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Erin Meyer is a professor at INSEAD, one of the leading international business schools. Erin conducted an in-depth study with Reed Hastings, Co-Founder and CEO of Netflix, investigating the underlying principles necessary for building a corporate culture that is inventive, fast, and flexible. The results of that research were published in their book No Rules Rules. In 2019, Erin was listed by the Thinkers50, for the second time, as one of the fifty most impactful business writers in the world and in 2018 she was selected by HR magazine as one of the top 30 most influential HR thinkers of the year.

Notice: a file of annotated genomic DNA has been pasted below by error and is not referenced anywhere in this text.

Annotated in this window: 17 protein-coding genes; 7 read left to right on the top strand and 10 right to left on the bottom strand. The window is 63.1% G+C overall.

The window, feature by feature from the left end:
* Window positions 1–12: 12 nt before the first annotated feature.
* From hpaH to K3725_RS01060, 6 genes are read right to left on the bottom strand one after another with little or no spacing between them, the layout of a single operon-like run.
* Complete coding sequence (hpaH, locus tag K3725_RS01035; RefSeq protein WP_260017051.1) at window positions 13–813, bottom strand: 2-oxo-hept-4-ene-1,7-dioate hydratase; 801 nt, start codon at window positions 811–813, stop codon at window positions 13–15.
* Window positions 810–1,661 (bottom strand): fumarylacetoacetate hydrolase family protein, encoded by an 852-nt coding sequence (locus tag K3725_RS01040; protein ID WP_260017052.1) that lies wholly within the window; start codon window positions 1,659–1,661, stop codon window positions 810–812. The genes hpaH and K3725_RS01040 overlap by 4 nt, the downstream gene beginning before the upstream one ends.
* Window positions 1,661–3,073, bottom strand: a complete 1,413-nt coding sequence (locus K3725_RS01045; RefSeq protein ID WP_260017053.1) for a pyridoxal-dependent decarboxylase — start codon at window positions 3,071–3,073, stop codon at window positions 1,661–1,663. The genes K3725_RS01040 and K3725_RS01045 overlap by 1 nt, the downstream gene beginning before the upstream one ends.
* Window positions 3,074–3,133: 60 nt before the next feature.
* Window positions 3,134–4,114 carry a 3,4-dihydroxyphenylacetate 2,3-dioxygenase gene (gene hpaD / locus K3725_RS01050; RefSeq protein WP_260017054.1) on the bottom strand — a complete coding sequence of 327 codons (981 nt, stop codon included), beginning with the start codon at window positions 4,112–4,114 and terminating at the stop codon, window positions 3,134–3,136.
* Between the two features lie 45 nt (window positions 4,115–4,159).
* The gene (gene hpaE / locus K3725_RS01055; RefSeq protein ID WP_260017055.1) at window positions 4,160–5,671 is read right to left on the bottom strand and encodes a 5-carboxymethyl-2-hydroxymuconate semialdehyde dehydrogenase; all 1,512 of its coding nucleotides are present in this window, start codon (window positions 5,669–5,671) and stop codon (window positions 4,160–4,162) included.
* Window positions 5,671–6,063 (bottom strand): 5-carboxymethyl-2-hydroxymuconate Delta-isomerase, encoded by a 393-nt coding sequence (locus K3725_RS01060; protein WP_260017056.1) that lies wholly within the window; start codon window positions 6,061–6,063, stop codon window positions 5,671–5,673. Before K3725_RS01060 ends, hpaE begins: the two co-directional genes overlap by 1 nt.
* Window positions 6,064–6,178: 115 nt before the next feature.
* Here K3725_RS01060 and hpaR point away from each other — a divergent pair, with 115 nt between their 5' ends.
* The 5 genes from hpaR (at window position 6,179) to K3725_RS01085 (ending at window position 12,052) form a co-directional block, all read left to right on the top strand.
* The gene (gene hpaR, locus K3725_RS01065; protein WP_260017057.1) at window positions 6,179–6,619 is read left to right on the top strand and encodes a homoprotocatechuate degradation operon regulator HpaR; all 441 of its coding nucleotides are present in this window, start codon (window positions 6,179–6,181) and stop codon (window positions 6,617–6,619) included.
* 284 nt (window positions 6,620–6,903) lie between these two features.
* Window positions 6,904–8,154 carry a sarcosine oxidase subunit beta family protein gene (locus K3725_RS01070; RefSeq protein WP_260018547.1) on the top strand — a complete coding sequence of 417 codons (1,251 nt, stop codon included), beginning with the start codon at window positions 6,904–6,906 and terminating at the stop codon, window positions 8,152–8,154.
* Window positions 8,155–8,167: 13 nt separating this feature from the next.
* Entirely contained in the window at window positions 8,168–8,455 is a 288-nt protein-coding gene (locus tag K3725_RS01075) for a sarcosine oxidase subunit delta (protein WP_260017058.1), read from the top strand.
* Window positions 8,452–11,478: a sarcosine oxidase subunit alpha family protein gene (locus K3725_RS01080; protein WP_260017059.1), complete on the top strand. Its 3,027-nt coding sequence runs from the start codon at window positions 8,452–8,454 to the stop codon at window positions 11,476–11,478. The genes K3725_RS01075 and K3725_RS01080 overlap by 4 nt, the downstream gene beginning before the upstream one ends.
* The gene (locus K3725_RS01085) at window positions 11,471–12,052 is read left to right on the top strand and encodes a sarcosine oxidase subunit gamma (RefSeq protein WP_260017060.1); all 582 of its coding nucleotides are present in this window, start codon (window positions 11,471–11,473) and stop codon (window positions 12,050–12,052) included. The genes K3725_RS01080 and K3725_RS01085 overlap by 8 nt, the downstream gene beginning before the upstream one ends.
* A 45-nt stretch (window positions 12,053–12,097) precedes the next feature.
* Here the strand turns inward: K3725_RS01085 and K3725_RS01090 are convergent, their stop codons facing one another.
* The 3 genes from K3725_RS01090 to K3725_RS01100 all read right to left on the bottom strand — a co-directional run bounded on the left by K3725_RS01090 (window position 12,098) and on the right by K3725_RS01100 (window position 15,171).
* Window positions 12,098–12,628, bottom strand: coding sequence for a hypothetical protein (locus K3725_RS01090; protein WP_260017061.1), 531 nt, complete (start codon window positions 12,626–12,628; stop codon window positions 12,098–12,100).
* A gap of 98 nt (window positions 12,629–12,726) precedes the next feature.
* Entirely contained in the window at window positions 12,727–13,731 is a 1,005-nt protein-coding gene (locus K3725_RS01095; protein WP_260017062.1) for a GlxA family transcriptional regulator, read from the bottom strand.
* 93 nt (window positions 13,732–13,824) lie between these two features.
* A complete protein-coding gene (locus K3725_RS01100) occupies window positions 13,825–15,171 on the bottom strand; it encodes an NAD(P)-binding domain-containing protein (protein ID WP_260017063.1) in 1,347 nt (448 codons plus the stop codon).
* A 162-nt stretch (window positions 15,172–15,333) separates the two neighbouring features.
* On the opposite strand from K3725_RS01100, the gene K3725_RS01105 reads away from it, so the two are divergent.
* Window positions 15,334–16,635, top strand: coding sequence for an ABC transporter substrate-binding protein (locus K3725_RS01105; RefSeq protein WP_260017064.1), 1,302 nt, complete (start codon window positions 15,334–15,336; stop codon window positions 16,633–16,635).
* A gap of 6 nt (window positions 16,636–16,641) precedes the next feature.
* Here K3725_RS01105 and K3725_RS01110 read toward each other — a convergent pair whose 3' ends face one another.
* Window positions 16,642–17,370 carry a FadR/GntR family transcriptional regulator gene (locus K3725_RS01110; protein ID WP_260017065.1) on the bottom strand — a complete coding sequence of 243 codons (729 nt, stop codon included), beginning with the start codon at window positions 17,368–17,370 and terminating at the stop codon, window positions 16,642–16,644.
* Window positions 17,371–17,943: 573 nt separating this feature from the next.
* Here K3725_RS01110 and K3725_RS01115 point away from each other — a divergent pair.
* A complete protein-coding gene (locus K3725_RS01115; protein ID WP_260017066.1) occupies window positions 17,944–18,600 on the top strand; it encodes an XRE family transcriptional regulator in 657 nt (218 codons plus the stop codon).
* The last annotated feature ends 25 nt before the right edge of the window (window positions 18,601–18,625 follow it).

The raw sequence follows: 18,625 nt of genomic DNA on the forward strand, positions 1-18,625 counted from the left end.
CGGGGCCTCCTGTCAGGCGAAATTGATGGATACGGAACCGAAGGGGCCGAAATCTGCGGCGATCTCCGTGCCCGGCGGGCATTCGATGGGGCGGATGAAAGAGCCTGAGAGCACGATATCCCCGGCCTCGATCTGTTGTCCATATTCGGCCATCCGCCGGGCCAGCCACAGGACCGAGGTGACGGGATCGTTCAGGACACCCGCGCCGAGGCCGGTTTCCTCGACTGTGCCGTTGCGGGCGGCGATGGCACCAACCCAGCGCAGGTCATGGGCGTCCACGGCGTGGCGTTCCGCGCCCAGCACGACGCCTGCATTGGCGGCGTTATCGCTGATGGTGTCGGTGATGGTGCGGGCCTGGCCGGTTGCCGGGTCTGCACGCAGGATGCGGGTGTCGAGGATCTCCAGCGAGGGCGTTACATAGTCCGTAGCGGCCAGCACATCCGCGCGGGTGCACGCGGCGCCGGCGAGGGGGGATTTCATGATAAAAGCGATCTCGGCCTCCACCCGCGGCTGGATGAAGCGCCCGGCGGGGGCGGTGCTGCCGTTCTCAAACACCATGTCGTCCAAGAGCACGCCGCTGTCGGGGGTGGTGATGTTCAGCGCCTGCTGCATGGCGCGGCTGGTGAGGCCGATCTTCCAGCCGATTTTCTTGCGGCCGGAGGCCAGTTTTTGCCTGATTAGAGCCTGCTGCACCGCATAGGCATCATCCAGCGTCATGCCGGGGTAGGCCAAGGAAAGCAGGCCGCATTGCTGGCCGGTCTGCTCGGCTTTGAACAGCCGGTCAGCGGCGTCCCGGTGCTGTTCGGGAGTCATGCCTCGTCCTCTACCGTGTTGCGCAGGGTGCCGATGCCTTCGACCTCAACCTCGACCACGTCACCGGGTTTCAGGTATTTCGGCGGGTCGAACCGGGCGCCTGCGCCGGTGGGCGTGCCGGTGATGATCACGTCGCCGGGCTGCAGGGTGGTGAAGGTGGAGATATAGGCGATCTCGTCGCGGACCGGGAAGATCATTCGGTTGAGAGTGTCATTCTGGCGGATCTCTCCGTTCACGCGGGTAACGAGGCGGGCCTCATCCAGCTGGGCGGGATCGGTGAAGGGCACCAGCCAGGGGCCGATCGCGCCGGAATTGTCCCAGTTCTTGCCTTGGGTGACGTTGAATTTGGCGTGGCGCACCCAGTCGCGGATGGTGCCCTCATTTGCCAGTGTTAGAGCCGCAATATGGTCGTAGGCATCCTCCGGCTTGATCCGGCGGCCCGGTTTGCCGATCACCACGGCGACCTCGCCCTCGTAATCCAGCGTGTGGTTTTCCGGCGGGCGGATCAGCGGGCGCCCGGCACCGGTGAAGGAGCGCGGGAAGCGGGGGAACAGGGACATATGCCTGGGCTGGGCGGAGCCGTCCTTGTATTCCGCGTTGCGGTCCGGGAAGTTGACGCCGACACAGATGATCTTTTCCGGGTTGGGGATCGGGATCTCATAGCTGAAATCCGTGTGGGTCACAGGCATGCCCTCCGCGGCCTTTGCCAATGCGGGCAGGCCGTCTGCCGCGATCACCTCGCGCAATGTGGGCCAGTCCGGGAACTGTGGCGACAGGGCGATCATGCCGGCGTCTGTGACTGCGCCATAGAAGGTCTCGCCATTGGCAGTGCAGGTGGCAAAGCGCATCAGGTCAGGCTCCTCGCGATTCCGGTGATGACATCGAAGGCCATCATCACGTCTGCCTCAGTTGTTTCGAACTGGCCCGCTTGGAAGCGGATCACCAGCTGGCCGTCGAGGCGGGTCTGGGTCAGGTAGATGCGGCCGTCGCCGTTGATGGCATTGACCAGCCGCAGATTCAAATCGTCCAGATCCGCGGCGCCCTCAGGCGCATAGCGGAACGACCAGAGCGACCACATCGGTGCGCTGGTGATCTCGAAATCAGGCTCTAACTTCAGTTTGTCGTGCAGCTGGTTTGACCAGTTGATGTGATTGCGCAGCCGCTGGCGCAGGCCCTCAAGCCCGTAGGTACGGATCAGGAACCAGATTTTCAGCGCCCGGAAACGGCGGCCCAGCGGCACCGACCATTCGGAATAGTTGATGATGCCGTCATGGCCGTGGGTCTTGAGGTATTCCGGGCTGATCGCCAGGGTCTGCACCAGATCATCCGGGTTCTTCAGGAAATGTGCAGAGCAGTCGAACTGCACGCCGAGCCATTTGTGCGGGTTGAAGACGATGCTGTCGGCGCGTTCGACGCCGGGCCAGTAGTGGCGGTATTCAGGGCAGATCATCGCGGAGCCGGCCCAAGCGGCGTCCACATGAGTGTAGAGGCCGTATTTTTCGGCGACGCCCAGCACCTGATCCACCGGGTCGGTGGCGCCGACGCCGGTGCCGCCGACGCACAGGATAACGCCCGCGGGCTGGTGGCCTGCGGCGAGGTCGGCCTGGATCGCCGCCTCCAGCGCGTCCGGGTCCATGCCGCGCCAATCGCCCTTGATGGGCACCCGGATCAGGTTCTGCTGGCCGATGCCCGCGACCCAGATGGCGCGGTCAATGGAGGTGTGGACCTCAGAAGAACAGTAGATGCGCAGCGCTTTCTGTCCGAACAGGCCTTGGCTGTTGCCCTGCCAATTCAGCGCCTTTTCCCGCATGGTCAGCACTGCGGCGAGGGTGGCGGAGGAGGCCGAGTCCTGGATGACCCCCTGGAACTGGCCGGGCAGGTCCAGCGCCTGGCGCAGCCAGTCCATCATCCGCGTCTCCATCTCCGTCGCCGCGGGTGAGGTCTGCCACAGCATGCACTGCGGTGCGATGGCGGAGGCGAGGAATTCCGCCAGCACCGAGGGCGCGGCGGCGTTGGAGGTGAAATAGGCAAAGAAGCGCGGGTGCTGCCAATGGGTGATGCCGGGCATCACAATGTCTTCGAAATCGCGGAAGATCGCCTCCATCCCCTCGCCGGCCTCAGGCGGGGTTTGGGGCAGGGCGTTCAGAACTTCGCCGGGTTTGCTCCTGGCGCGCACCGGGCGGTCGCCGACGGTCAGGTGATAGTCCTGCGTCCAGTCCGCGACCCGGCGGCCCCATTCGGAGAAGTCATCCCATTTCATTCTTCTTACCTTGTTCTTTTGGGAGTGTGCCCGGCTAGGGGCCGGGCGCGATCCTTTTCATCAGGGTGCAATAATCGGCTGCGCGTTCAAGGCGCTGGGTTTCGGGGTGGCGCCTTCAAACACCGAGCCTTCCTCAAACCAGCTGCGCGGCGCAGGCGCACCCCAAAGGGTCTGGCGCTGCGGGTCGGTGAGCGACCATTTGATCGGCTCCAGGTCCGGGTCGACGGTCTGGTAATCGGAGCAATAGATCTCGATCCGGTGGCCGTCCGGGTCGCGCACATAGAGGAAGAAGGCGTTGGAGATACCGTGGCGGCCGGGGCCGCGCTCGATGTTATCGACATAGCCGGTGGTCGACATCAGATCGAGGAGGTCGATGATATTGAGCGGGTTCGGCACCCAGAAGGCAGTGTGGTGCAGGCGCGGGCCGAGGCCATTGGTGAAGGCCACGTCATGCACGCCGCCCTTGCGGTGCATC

“Corporate culture can be a mushy marshland of vague language and incomplete, ambiguous definitions. What’s worse, company values — as articulated — rarely match the way people behave in reality.” The Netflix culture deck. 127 slides originally intended for internal use but one that Reed Hastings (CEO) shared online in 2009. Sheryl Sandberg called it “the most important document ever to come out of Silicon Valley.” Erin said "I loved the deck for its honesty. And loathed it for its content.” "If you want your culture to come alive, you need to avoid speaking in absolutes." Instead, use either or… Security or High Performance? Candor or Comfort? Why did the Netflix culture deck go viral? "This is a company that tells the truth. It said what it believed. That is rare." On May 31, 2015 you got a cold email from Reed Hastings (CEO of Netflix)… Reed told her that he read her book, The Culture Map, loved it, and was having his leadership team at Netflix read it. Erin's biggest surprise during her time researching Netflix and writing with Reed? "That management paradigms are hangovers from the industrial era. Previously, the #1 goal was error elimination. That isn't the #1 goal at Netflix. It's innovation." Reed Hastings had a company before Netflix called Pure Software. He put in a lot of rules and processes. He realized that "if you dummy proof the system only dummies want to work there." Too many processes can kill flexibility and innovation. This is "applicable to any environment where innovation is more important than error prevention." "Most rules are put in place to deal with low performers." "Instead, create an environment with 'talent density.' Only high performers..." Performance is Contagious: Professor Will Felps, of the University of New South Wales in Australia, conducted a study demonstrating contagious behavior in the work environment. He created several teams of 4 college students and asked each to complete a management task in 45 minutes. The teams who did the best work would receive a financial reward of $100. (Bezos: "People are pretty good at learning high standards simply through exposure," writes Bezos. "High standards are contagious. Bring a new person onto a high standards team, and they'll quickly adapt. The opposite is also true) The two different types of jobs: Operational - Ice cream scoopers Creative - Rely on your brain Pay Top of Market for talent - Matt Thunell (Manager of Original Content) said about Netflix, “We live in a walled-garden of excellence, where everyone is a high performer. You go into these meetings and it’s like the talent and brain power in the room could generate the office electricity. People are challenging one another, building up arguments. That’s why we get so much done at such incredible speed here. It’s because of the crazy high talent density.” With that said, Netflix doesn’t believe in “Pay-Per-Performance” bonuses. When you first began to collaborate with Reed to write this book, Erin asked him how he would find the time to collaborate. He said, “Oh, I can give this pretty much